Yesterday we took my son Aran, who's now three and a half, to Legoland, where he got to ride his first rollercoaster, since he's now just tall enough for the smaller ones. As we spun around the track, he leaned against me and shrieked with a mixture of trepidation and glee. Afterwards, he proudly told me, "I scrome (/skro:m/) on the roller coaster," a form that made me sit up and take note, as it's an innovative irregular past form of "scream" that I'm pretty sure he came up with himself, although I can't completely rule out the possibility that he heard it at his preschool.
Yeah, I know that some of you probably think the title to this post is redundant, but some attempts to prescribe (or proscribe) language are stranger than others. On Language Log, Arnold Zwicky writes about a whimsical proscription from Ambrose Bierce, along with someone who apparently believes that that as a complementizer can never be omitted. According to this person, "I know he is a good man" should really be "I know that he is a good man."
Hasty generalizations about grammar quickly get you into trouble. As a case in point, consider the difference between subject-verb agreement and pronoun-antecedent agreement. Both require, in the core cases, attention to the number (singular or plural) of a particular noun phrase. At the same time, there are important differences, and treating the two as identical can lead to significant problems.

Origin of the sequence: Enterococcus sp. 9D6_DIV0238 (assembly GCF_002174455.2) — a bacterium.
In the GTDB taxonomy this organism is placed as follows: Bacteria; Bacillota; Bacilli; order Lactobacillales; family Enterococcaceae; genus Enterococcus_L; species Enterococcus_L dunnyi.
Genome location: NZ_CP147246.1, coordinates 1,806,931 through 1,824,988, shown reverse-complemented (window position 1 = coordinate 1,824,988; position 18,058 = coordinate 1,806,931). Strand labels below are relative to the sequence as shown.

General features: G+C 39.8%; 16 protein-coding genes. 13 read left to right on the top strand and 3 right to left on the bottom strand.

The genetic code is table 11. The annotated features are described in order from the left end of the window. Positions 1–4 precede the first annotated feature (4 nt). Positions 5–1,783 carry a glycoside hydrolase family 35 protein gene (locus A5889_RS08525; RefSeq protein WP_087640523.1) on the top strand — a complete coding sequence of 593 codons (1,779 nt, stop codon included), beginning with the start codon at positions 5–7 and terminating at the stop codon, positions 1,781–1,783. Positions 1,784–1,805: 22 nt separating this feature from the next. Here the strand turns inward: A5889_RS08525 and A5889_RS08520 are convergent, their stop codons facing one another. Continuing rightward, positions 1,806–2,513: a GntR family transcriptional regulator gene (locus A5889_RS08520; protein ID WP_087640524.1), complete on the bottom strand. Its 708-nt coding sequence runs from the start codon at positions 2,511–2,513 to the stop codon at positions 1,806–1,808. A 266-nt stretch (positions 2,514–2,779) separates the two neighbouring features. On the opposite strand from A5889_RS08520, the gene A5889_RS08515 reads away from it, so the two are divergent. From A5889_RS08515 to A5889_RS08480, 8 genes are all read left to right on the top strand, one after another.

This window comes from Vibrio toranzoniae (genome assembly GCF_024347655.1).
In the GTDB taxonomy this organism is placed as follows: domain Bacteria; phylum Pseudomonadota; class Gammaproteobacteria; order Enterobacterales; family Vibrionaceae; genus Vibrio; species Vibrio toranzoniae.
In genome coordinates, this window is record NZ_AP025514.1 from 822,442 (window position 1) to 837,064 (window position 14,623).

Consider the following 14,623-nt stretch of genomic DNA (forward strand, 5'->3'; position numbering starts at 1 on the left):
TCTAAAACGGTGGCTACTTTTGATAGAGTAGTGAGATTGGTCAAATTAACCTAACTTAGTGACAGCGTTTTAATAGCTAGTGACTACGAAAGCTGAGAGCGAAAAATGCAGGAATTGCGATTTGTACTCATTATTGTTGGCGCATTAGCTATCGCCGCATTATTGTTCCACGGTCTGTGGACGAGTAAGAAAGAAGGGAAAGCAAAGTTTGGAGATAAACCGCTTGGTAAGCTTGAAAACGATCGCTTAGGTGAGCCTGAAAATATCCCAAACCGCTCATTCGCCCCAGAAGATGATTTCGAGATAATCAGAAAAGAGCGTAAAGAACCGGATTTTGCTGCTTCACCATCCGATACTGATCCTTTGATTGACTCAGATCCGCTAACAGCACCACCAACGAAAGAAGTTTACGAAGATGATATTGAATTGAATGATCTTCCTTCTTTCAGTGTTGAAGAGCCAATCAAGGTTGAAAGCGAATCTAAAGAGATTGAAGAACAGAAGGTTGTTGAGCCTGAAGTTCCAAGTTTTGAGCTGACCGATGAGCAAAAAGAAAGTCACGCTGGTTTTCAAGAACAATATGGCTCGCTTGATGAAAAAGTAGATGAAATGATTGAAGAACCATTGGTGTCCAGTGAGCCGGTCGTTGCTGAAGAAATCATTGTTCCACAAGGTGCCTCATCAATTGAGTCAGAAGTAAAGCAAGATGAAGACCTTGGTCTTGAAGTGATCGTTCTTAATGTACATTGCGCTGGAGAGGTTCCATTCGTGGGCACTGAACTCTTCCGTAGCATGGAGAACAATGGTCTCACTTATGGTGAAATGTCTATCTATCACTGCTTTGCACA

But I thought The Onion was supposed to be satire:
In a surprising refutation of the conventional wisdom on opinion entitlement, a study conducted by the University of Chicago's School for Behavioral Science concluded that more than one-third of the U.S. population is neither entitled nor qualified to have opinions.
Personally, I find etymology very interesting. I am, after all, a quondam medievalist whose interests lay particularly in historical linguistics. As I intimated in my previous post, though, I also find the way it is generally served up for public consumption to be a bit irritating.
I have mixed feelings about Hotforwords. On the plus side, she's talking about language, she generally does some research, and she seems to have a clue about linguistic matters. (Oh, yeah, and she really is hot.) On the other hand, she confines herself to a fairly trivial form of etymology: stories about word origins shorn of historical linguistics. It also appears that her research is confined to looking things up in a few of the standard references (like the OED), and, more questionably, Wikipedia.